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Global Supply Glut Sends Wheat Plunging 2%

April 20, 2017 at 17:04 by Andrew Moran

Wheat futures are trading lower on Friday as the market is being weighed by higher global supplies. Due to a mounting supply glut, wheat prices have been trading in negative territory for much of the year. The only trend that the commodity is benefiting from is a weaker US dollar.

May wheat futures tumbled $0.075, or 1.79%, to $4.1150 per bushel at 16:35 GMT on Thursday on the Chicago Board of Trade (CBoT). Despite starting off 2017 strong, wheat prices have been plunging since the end of February. Year-to-date, wheat is down close to 3%.

Investors are concerned about growing wheat supplies in the international market. US wheat exports for the 2016 season appear to be strong, while exports are larger in Europe and China. It is being reported that output may be lower in the Black Sea region, a trend that may alleviate the supply glut. The wheat crop in Russia and Ukraine are projected to decrease by roughly 9% to 66 million tonnes.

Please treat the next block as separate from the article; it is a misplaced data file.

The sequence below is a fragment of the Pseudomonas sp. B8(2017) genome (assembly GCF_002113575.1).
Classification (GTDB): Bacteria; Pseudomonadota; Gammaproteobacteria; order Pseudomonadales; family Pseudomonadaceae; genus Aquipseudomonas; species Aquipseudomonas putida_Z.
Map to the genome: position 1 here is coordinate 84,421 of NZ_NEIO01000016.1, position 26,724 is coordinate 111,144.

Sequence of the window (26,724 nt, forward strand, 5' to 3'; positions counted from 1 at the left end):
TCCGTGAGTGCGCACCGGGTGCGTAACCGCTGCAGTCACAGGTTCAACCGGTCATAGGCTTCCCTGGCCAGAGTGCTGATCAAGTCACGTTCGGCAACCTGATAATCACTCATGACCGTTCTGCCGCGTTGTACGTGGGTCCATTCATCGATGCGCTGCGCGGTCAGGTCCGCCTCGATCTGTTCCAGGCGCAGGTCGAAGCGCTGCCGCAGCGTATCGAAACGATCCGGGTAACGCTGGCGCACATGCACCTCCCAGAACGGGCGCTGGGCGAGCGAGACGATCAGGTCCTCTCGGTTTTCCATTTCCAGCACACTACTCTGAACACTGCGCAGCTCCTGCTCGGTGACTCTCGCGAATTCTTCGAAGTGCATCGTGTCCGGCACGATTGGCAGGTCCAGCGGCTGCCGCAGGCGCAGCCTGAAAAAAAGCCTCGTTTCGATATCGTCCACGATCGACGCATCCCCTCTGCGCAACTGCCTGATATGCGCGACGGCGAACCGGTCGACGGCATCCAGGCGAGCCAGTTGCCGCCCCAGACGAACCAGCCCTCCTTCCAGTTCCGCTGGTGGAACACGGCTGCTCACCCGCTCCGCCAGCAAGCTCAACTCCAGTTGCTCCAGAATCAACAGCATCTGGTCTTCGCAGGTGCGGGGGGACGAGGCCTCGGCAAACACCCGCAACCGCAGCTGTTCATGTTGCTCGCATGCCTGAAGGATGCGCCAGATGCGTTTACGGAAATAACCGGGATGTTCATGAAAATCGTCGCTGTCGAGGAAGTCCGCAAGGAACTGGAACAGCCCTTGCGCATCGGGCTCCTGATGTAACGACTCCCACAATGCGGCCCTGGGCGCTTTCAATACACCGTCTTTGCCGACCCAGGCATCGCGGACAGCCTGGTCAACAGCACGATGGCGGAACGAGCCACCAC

Traders are now turning their attention to weather worries in Europe. Crops are ostensibly facing spring frosts in addition to a recent spell of dryness.

Wheat prices are being supported by a falling US dollar. The greenback shed 0.19% on Thursday, falling to a four-month low. A cheaper US dollar makes commodities cheaper for foreign investors to purchase. Commonwealth Bank of Australia analyst Tobin Gorey warned that a firmer dollar has been “eating into US competitiveness against almost every other major competitor with the exception of the European Union.”

Corn is also dipping on Thursday. May corn futures declined $0.0275, or 0.76%, to $3.59 per bushel. Year-to-date, corn has traded relatively flat, advancing a tepid 0.49%. Corn made headlines when the Brazilian government announced this week that it would be offering up to $159 million in subsidies to assist corn producers in selling their immense crop in the 2016/2017 cycle.

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